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f# turc
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lChlplcr
o: Hsk. ftetur n. rnd th. Crpitrl Assct Prlcirrll !lo,tcl
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i
and.French digcovered thrt small firms carn con)istcntl)'lri6lrcr irvcrirgc rctrrrns llr,rrt hrgc
firms and, slntllarly, that flrms with high book-to-markc"t r;rtios earn highcr rcturns lhrl
flrmsrvith low'book-to-market ratios. Controlling for lhese trvo cffccts, Farna rnd Frcnth
foupd almost no rclatlonship betwcen bcta and returns. In other words, thc. Sl"ll- rr,as n()t
just'.too flat'; li was completely flat.
t
Wherc does all df this leave'us? Fronr an ocrdemic point of view, ihc arrsrvcr is unccr-
tain. The empirlcal anrt theoretical shortcqrring, ,,f ih.' CAPM lrc by now rvell .lo.u-
mented, and though the literature offers several alternrtivu'a.sset pricing nrocleJs, rtone hits
emerged as the CAPM's clear heir apparent. As a matter o[practice, however, the CAPivt
still reigns supreme in the corporate finance rcalm.
Just
as n)ost U.S. firnrs took to the
CAPM to estimate the required return on their shares, most brokerage and investntent
.advisory
firms still offer estimates of betas as part of their service package. lVhether this
will be the case in another l0 or 20 years is anyonei guess. Tojrepare you for that unccr-
tain future, we now briefly review the leading alternativc to tlic CRPiU: the Farn:r-French
(F-F) three-factor model.
Sl{ARIFrnance
What does it mean to say that early tests of the CAPM indicated that the Slr4L rvas
-too
flat'?
Suppose that, on average, individuals become more risk averse during reces-
sions and less risk averse during economic booms. How might this complicate
tests of the CAPl,4?
6.6 THp Fnua-FRENCH i\,lonrr
\\Ie have alreadv mentioneci the criticisms leveled ai the CAP\{ bf i:i,,rg.-nc lram;r anJ irrt
French in their series o[papers beginning in the early 1990s. It is one thing to criticize,r
theoretical model, but it is another thing entirelY to suggest a n improve rnrnt. Fcrtunr:e,v,
Fama and French did both. Fama and French (i992, 1996, 2A0h) sought to er:lair.i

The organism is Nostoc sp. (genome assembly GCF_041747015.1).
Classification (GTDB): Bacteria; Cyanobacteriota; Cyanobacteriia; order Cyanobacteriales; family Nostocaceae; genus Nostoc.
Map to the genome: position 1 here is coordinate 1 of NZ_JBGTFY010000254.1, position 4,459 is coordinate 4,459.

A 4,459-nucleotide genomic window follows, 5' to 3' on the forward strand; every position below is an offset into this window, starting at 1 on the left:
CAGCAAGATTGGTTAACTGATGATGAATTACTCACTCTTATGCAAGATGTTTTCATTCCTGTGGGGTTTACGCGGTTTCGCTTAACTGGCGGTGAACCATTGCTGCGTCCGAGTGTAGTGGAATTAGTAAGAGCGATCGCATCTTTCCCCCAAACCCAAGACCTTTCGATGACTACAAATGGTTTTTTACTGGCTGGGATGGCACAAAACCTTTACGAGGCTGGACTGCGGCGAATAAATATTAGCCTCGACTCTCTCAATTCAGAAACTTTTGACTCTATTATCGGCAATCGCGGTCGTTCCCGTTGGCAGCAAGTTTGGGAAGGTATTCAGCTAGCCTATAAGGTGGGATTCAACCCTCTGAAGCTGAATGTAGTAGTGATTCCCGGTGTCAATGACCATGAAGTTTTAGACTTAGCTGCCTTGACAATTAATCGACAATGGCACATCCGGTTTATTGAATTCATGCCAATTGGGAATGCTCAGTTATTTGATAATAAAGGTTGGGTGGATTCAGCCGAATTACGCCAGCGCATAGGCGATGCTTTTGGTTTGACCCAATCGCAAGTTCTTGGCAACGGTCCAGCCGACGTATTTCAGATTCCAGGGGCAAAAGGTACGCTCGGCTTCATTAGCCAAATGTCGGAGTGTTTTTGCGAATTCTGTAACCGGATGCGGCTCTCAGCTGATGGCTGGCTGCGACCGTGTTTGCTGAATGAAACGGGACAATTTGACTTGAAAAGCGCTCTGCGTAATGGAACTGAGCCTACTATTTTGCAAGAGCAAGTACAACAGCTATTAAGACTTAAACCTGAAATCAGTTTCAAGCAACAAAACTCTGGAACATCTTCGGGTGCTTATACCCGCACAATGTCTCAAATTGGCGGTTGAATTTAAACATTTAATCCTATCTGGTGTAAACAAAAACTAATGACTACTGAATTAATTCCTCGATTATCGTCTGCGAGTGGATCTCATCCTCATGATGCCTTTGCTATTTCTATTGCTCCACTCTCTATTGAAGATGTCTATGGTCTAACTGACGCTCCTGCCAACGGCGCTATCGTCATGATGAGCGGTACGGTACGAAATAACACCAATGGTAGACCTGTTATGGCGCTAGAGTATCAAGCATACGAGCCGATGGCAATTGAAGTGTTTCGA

"ine
cross-section ofexpected returns," or u'hy son:e stocks earn higher ivc'rage reiurns tll;.
oihers. They make two key points in attacking the CAPIl and prrs5g6llng.their alieria'
tive. The first point is that two factors, the size of a firm and the ratio of its equity's book
value to its market value, are systematically related to returns. Looking back through the
'
historical record, Fama and French find that small 6rms earn higher returns than large
'.
firms, even after holding beta ccnstant, and that firms rvith=[igh book-to-market ratios
(value
stocks) outperform firms with low book-to-market rati;(glamour stocks)- The sec:
ond point is that, controlling for firm size and market-to-book ratio, beta has little or no
impact on returns, Why then did early tests of the CAPM indicate that high-beta stoclis
.
earned higher returns than low-beta stocks? Perhaps high-beta stock tend to originate
,' with small firms with high book-to-market ratios. Fama and French argue that.if you'look
at a group of 6rms of similar size (and similar book-to-market ratio), then within that
gouP thehigh&:ta stocks earn about the same returns as low-beta stocks.
The mathematical expression of the Fama-French
(F-D modet is
..
:.
":
. . :
t
'
,,..y,-
Rr= a+ p,r(R^-
R){
fla(R*r-
R*) +
frrt\,nr-
Rr*)
the risk premium on stock i equals a constant term, o, plus a risk premium that depends
cl the stock's sensitivity to each factor and the risk premiurn for each factor. Tlre lerm
P,,
lThctuit
ntltt!tttva/
Jra Cillb\
fi
'i.":iti
14.
15.
i..inr:ic
say ilat
lo caa-
cpcr:ed
,re
OVef i
J;
s fould
':
- , .i.:
lse6 tie ;
,'ll9:;
t
)ngU.5.;i,
9
',.-.:
il CFOs'
.j
: fluctuatd
.., .:. .
itimatest(
'ation-
,:' i
redict rvhni
er, Eugene
of *xplain-.,
ofthe firm
'rti&Fama
(Eq.63!
Xenneti [renc!r. l)artnouth
Coi!ege
'Thc
threc-Jactor nodel is an
oppliiation ol thc arbitragc
pricing thcorl-'
See lhe endre interview at
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